The next section describes a few transformations as examples. Feel free to use some of Cloudinary’s example videos or upload your own audio and video. Before you start, sign up for a free Cloudinary account.

Transforming Audio

video upload

Here’s a demo of a simple transformation of a video from the Cloudinary Media Library. Follow these steps:

  1. Double-click recipes and choose one of the four video options. After loading the video, click Transform to go to the video’s Transform page, where you can resize, crop, format, and edit videos on the fly. You can also add special effects.

  2. Scroll down to Audio Codec and click No Audio to remove the audio from a video in order to overlay another version. A Refresh button is then deployed on the demo player.

    video transforming

  3. Click Refresh to preview the change.

    The code line below the player will have changed, and you can now download the edited video or post it as is on a website. If you’re using JavaScript or another framework or language, you can derive code to generate a player for it. See this example with React:

    Copy to clipboard
    <Video publicId="recipes/asltranslation" >
    <Transformation audioCodec="none" />

Other controls are also available, e.g., you can shift the audio frequency or change the codec to other formats that perform better on other systems. (As mentioned earlier, too good a sample or an unknown codec might cause crashes.) Besides, you can chain transitions for multiple edits.

Diving Deeper Into the Flow

To correct or edit audio directly, use Cloudinary’s MediaFlows system with which you can custom-build a video editor with a block-type programming interface and different features per block.


MediaFlows is in Beta, requiring a separate login after registration on Google or GitHub.

For sound enhancements, Cloudinary has worked with to build the Media Enhancement block. To enable that block, contact Cloudinary Support. Also, given that the block’s features are advanced, they require an additional API key.

Afterwards, you can use to transform the videos within your MediaFlows app. A new block is displayed, in which you can edit the volume, reduce the noise level, isolate a speech, or apply speech-leveling effects to fine-tune the video’s audio quality.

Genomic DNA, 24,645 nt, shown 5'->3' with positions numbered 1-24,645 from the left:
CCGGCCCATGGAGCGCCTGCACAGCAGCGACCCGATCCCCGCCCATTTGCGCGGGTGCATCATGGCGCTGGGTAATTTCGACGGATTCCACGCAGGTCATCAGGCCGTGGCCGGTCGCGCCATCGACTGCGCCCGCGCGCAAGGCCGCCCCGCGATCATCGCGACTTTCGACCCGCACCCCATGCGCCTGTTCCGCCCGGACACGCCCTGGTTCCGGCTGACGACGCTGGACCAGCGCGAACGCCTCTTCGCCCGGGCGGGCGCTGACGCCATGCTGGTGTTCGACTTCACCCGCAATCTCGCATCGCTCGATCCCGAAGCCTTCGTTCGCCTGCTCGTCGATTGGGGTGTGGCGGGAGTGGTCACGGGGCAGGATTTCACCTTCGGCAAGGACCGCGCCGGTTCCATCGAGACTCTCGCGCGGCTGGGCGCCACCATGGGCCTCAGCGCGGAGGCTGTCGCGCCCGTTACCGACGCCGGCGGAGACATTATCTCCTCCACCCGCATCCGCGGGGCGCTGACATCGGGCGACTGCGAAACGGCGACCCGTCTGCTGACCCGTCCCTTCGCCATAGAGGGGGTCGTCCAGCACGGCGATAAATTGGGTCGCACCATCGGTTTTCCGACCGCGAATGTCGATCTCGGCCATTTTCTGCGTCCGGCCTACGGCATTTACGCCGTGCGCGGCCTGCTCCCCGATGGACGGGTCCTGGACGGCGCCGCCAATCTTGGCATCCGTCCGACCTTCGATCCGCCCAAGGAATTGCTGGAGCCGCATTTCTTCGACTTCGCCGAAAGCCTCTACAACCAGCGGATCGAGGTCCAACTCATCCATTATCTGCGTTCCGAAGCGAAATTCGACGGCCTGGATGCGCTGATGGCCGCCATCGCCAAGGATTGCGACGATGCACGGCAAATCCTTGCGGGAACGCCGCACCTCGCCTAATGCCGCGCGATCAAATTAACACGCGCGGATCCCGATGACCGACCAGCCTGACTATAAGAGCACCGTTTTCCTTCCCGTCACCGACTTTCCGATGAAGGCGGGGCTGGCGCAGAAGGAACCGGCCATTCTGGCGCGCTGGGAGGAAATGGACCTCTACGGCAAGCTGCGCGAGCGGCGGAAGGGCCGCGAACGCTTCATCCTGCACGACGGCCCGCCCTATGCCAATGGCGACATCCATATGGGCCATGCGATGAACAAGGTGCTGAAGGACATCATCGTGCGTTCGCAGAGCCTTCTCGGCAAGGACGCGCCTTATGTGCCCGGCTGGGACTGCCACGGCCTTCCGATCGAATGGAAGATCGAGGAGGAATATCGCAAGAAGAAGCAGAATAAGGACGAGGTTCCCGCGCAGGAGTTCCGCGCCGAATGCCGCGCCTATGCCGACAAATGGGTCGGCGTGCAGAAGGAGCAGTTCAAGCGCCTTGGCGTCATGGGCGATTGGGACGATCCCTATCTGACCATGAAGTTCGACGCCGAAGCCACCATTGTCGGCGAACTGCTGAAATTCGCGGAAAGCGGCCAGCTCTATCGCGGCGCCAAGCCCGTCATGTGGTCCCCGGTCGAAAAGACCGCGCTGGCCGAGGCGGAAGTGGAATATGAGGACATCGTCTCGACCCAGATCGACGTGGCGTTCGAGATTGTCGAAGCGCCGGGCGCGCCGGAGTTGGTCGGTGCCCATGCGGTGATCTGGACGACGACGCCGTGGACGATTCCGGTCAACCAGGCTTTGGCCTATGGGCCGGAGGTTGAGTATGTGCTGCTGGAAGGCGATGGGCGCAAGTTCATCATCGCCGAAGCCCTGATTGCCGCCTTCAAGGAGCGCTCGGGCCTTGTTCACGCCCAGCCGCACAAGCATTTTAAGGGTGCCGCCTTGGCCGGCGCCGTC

Try This MediaFlow Today!
Ready to try MediaFlows for yourself? Check out “Enhancing Audio for Video using Media Enhance API”.

Capitalizing on a Cloudinary Add-On

While working with an app, Cloudinary’s add-ons render your videos accessible. For instance, if you’ve built a custom uploader with Cloudinary, you can leverage a transcription tool through the Google AI Video Transcription Add-On by calling that tool through code with the Cloudinary API, just as you do with video transformations.

A case in point: When uploading a video through your app, you can chain the video to the Cloudinary API with the call below, which is programmed for the Node.js API, or with others that are slated for various languages or frameworks.

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  { resource_type: "video",
    raw_convert: "google_speech" },
  function(error, result) {console.log(result, error) });

Cloudinary and the Video Transcription tool transcribe the video in the language you specify. You can then turn the transcription into captions and configure Cloudinary to link to other add-ons for a more accessible video for wider audiences.

Wrapping Up the Track

Because the quality and content of audio can enhance or destroy video, it’s just as crucial as video. A critical task is to ensure that your audio timing is on track.

Even though you can fix most audio problems with the correct tools, you need more help at times, especially if you’re working as a single developer. Give Cloudinary a try to see (and hear) how it can help you attain the video feel you aim for and reach wider audiences. Cloudinary also works with other services, boosting the range of features for managing audio.